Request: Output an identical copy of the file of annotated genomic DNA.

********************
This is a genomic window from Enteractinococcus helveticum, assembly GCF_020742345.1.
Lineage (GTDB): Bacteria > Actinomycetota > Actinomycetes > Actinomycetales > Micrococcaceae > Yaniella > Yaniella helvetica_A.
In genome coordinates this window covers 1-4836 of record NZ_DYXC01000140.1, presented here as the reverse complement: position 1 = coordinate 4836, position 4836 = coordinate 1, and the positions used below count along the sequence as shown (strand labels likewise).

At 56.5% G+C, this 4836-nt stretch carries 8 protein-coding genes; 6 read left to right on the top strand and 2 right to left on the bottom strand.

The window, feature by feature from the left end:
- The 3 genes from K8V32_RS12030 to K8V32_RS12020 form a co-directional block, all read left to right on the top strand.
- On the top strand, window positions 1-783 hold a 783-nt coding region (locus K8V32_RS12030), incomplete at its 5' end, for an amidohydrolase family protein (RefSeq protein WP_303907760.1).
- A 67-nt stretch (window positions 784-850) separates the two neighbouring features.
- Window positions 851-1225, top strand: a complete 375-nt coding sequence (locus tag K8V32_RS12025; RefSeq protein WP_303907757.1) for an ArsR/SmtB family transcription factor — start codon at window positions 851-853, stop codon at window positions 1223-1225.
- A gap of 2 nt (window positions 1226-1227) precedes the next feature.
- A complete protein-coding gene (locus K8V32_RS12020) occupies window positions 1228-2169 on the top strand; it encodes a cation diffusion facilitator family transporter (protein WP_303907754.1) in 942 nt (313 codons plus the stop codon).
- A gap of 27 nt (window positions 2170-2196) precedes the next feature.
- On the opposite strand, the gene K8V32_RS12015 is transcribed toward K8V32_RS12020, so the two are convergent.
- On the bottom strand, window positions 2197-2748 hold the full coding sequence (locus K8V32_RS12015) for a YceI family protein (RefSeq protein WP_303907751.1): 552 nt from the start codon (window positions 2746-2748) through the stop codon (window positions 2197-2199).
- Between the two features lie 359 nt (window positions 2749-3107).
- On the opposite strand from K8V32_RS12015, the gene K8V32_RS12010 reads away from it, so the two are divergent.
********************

This is a genomic window from Enteractinococcus helveticum, assembly GCF_020742345.1.
Lineage (GTDB): Bacteria > Actinomycetota > Actinomycetes > Actinomycetales > Micrococcaceae > Yaniella > Yaniella helvetica_A.
In genome coordinates this window covers 1-4836 of record NZ_DYXC01000140.1, presented here as the reverse complement: position 1 = coordinate 4836, position 4836 = coordinate 1, and the positions used below count along the sequence as shown (strand labels likewise).

At 56.5% G+C, this 4836-nt stretch carries 8 protein-coding genes; 6 read left to right on the top strand and 2 right to left on the bottom strand.

The window, feature by feature from the left end:
- The 3 genes from K8V32_RS12030 to K8V32_RS12020 form a co-directional block, all read left to right on the top strand.
- On the top strand, window positions 1-783 hold a 783-nt coding region (locus K8V32_RS12030), incomplete at its 5' end, for an amidohydrolase family protein (RefSeq protein WP_303907760.1).
- A 67-nt stretch (window positions 784-850) separates the two neighbouring features.
- Window positions 851-1225, top strand: a complete 375-nt coding sequence (locus tag K8V32_RS12025; RefSeq protein WP_303907757.1) for an ArsR/SmtB family transcription factor — start codon at window positions 851-853, stop codon at window positions 1223-1225.
- A gap of 2 nt (window positions 1226-1227) precedes the next feature.
- A complete protein-coding gene (locus K8V32_RS12020) occupies window positions 1228-2169 on the top strand; it encodes a cation diffusion facilitator family transporter (protein WP_303907754.1) in 942 nt (313 codons plus the stop codon).
- A gap of 27 nt (window positions 2170-2196) precedes the next feature.
- On the opposite strand, the gene K8V32_RS12015 is transcribed toward K8V32_RS12020, so the two are convergent.
- On the bottom strand, window positions 2197-2748 hold the full coding sequence (locus K8V32_RS12015) for a YceI family protein (RefSeq protein WP_303907751.1): 552 nt from the start codon (window positions 2746-2748) through the stop codon (window positions 2197-2199).
- Between the two features lie 359 nt (window positions 2749-3107).
- On the opposite strand from K8V32_RS12015, the gene K8V32_RS12010 reads away from it, so the two are divergent.